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The receptor for advanced glycation end-products (RAGE) plays a key role in the formation of nanotubes (NTs) between peritoneal mesothelial cells and in murine kidneys.

MPG-Autoren
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Ranzinger,  Julia
Cellular Biophysics, Max Planck Institute for Medical Research, Max Planck Society;
Biophysical Chemistry, Institute of Physical Chemistry, University of Heidelberg, 69120 Heidelberg, Germany;

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Rustom,  Amin
Cellular Biophysics, Max Planck Institute for Medical Research, Max Planck Society;
Biophysical Chemistry, Institute of Physical Chemistry, University of Heidelberg, 69120 Heidelberg, Germany;

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Zitation

Ranzinger, J., Rustom, A., Heide, D., Morath, C., Schemmer, P., Nawroth, P. P., et al. (2014). The receptor for advanced glycation end-products (RAGE) plays a key role in the formation of nanotubes (NTs) between peritoneal mesothelial cells and in murine kidneys. Cell and Tissue Research, 357(3), 667-679. doi: 10.1007/s00441-014-1904-y.


Zitierlink: http://hdl.handle.net/11858/00-001M-0000-0024-AA45-5
Zusammenfassung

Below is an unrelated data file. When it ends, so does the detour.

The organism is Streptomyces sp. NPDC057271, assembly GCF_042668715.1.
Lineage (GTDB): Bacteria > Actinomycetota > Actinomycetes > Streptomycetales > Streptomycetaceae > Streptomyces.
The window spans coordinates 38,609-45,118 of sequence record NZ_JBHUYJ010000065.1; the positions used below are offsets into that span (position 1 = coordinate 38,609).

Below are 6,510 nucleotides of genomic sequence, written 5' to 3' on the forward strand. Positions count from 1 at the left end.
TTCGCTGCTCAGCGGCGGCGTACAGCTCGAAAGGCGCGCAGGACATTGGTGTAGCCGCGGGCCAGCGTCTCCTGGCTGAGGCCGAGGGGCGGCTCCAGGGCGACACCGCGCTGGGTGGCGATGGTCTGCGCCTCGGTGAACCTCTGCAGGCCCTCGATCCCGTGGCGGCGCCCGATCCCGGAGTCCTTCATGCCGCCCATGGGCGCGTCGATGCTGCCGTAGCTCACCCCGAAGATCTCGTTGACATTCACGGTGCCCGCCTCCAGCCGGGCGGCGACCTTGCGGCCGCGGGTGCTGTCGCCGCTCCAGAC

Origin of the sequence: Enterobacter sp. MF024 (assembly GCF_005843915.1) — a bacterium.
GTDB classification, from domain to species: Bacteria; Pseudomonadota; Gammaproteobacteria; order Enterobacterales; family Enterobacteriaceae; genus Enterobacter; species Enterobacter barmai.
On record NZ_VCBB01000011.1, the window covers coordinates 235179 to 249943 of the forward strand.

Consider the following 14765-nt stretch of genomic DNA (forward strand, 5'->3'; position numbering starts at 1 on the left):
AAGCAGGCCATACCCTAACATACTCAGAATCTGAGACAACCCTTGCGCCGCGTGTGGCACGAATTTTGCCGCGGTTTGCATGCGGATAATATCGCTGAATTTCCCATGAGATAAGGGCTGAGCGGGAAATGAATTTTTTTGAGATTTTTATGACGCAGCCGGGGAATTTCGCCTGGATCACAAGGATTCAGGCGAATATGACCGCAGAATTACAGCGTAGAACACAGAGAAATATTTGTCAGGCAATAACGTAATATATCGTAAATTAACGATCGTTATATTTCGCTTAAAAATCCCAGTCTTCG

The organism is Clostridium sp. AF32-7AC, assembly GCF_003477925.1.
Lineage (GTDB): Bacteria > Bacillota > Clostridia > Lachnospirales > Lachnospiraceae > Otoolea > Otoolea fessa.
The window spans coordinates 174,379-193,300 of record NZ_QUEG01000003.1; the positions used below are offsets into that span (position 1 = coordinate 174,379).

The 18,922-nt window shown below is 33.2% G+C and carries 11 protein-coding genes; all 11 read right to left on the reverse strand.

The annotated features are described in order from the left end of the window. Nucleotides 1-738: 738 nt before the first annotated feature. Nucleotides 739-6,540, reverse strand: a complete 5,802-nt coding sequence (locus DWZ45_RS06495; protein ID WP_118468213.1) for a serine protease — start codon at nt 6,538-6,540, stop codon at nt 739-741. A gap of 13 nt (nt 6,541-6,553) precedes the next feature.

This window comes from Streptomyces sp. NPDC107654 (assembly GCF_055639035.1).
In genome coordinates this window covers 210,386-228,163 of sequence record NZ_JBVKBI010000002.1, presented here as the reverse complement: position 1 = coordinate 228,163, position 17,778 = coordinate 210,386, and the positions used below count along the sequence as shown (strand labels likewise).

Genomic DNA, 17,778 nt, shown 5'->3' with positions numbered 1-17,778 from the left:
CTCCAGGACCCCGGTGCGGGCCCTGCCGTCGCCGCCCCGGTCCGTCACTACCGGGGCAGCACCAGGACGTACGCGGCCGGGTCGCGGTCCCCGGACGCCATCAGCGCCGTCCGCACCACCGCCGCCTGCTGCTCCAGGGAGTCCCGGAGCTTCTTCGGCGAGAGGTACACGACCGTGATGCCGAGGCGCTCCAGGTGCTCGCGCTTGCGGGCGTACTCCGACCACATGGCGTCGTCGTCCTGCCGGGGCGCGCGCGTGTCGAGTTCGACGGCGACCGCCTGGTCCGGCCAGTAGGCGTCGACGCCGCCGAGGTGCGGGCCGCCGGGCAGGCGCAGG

The receptor for advanced glycation end-products (RAGE), a multiligand receptor of the immunoglobulin superfamily, takes part in various inflammatory processes. The role of this receptor in the context of intercellular communication, like nanotube (NT)-mediated interaction, is largely unknown. Here, we use cell cultures of human and murine peritoneal mesothelial cells as well as murine kidneys from wild-type and RAGE knockout mouse models to assess the role of RAGE in NT formation and function. We show that loss of RAGE function results in reduced NT numbers under physiological conditions and demonstrate the involvement of MAP kinase signaling in NT formation. Additionally, we show for the first time the existence of NTs in murine kidney tissue and confirm the correlation of RAGE expression and NT numbers. Under elevated oxidative stress conditions like renal ischemia or peritoneal dialysis, we demonstrate that RAGE absence does not prevent NT formation. Rather, increased NT numbers and attenuated kidney tissue damage could be observed, indicating that, depending on the predominant conditions, RAGE affects NT formation with implications for cellular communication.